Subconscious archetype structuralist anthropology model

Blueprint, the subconscious structure in cultural media

Abstract. Culture is rooted more deeply than analogy, symbolism, experience, or any conscious impulse. The archetypal structuralist model of an axial grid of typology, raises individual and social subconscious behaviour to conscious appreciation; and challenges the paradigm of cumulative conscious constructs. The core content of culture is a set of specific recurrent features, hard-wired into nature and subconscious behaviour; measurable and predictive in artworks, built sites and alphabets worldwide; and testable against about 100 details of an inter-dependent structure of five layers. The archetypal model includes twelve to sixteen character types (each with specific optional features, at specific average frequencies); their sequence; an axial grid between the eyes or focal points of specific pairs of opposites; five central area limb-joints or junctures; and the seasonal time-frame of the artist’s culture. Structuralist anthropology is a viable science, despite its recent detour into animism and perspectivism. Structuralism offers social perspective and therapy to the current age of global migration, population, socio-economic and environmental shock, perceived as ‘culture’ shock.

KEYWORDS: archetype, art, axial grid, built sites, expression, structuralist anthropology, subconscious.

By Edmond Furter. Independent structuralist anthropologist, author of Mindprint (2014) and of Stoneprint (2016).

  1. Introduction

Anthropologists and their informants seemed to share the paradigm of culture as a cumulative, conscious system or construct. Terence Turner (2009) cited ‘ethnographic evidence for significant, fundamental features of conceptual construction, and meaning of specific categories and propositions, that differentiate Amazonian societies [from one another], and from Modernist ideas.” In this paradigm, no idealist model could account for variations among cultural systems. But some myths indicate an archetypal paradigm, and several media express universal structure. Primordial animals and ancestors hold prototype objects, “self-existing, self-objectifying things and behaviours, found, appropriated, never made. People copied these.” (Turner 2009). Post-structuralism sought a midway to escape the impasse of nature v culture dualism: “Humans produce, or regulate in culturally standardized ways, internal bodily processes of transformation, that give rise to aspects of social personhood. Such products, either artefacts or conceptual knowledge, cannot be simple, internally homogeneous classes, or in a semiotic order of signification, or ethno-scientific taxonomy; but complex schemas of heterogeneous elements and levels of features, comprising transformational steps in a process of mediating relatively natural to cultural forms.” (Turner 2009). The present study demonstrates the complex schema (Furter 2014), but it is clearly innate and natural. The central question of What is human, now finds and answer in structuralist anthropology: We replicate natural structure and meaning, but appropriate it as ‘products’ of our faculties.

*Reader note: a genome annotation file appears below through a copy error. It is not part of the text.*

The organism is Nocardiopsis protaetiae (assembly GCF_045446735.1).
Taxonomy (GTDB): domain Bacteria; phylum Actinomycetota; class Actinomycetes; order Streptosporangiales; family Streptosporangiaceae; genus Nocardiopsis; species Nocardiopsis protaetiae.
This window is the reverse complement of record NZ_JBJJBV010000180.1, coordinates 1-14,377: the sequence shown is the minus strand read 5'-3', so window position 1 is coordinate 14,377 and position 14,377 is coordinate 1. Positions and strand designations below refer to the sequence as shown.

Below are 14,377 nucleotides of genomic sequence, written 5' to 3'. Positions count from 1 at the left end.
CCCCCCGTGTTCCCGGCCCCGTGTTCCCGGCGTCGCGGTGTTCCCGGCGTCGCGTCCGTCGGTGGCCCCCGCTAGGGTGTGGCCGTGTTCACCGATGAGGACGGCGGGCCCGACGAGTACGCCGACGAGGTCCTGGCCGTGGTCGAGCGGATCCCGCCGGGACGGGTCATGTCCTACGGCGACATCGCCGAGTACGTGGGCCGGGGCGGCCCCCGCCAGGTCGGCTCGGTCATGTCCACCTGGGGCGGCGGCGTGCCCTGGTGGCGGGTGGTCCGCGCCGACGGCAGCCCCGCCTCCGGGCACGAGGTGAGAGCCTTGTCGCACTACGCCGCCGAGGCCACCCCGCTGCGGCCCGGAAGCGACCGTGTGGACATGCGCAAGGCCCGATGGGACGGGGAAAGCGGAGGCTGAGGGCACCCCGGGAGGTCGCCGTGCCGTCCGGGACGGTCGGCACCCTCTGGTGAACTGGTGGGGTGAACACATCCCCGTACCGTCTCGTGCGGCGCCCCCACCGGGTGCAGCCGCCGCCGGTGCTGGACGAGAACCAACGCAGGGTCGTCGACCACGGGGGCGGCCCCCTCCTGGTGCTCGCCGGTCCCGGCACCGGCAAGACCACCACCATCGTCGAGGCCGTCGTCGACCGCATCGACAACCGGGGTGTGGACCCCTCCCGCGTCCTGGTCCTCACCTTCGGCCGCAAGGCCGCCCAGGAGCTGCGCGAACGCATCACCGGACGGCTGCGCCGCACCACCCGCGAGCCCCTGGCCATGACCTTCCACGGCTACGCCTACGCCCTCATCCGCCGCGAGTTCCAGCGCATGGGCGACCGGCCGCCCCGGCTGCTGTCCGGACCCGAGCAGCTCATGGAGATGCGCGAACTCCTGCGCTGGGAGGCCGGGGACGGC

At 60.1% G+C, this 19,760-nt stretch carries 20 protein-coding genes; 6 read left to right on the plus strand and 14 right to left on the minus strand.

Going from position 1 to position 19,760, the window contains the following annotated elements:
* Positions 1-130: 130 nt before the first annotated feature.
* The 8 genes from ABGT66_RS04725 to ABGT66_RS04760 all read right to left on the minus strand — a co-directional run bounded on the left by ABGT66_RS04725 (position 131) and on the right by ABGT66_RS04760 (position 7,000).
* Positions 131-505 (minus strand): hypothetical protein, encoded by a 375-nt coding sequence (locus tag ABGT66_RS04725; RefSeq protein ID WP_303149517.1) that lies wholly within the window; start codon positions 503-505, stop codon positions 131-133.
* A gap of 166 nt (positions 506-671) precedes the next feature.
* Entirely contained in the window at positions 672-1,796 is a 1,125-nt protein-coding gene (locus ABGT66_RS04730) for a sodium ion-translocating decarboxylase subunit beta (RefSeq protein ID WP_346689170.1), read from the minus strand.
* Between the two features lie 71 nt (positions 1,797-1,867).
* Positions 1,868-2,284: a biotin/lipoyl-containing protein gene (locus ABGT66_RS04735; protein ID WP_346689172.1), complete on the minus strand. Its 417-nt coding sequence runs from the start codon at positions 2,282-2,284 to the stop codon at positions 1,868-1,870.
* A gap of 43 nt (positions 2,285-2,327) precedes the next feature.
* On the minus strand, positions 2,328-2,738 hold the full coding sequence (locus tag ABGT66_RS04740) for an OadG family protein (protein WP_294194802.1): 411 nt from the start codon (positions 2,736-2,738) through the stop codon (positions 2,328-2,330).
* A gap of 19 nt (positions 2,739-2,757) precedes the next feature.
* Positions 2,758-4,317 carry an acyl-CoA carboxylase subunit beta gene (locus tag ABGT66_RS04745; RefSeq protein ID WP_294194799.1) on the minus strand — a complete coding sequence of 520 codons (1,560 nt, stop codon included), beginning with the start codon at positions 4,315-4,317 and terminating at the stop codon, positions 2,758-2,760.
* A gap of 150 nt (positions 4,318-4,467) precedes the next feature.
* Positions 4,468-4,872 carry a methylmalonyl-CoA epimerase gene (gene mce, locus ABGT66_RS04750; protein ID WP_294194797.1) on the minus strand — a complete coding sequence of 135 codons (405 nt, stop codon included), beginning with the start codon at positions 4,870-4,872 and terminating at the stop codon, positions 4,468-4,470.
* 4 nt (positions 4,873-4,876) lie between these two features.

1.2. Structuralist failures

Structuralist anthropology had failed to demonstrate specific invariable principles, processes or patterns in cultural behaviour or artefacts; beyond ritualisation of obvious natural structures such as kinship. The field had found only apparently arbitrary details in myths, cosmologies and other crafts; and failed to isolate any comprehensive abstract structure. The ideal of formulating behaviour, as in economics, linguistics, semiotics and psychology, may seem to reduce culture to innate perception of natural categories and meaning; yet formulas grant access to subconscious social processes; reveal our place in nature, and thus answer the central question of human sciences, as Turner (2009) noted. But Claude Levi-Strauss was “the last major anthropologist to focus on that question”. Turner noted fundamental flaws in raising any cultural duality, such as nature v culture, to the level of a paradigm; and applying a rigorous model to apparently ‘fluid’ data. But several ‘splinters’ in cultural functions remained ‘beams’ in scientific paradigms. Viveiros de Castro (1998) had identified “implicit philosophy in interpretation” as requiring a ‘bomb’ to breach. Animists and Perspectivists magnified the dualist flaw into multi-culturalism, reducing nature to culture, thus repeating the Aristotelian error of allowing logic to override observation. Human sciences struggled to find the ghost in behaviour, despite the success of structuralism in natural sciences.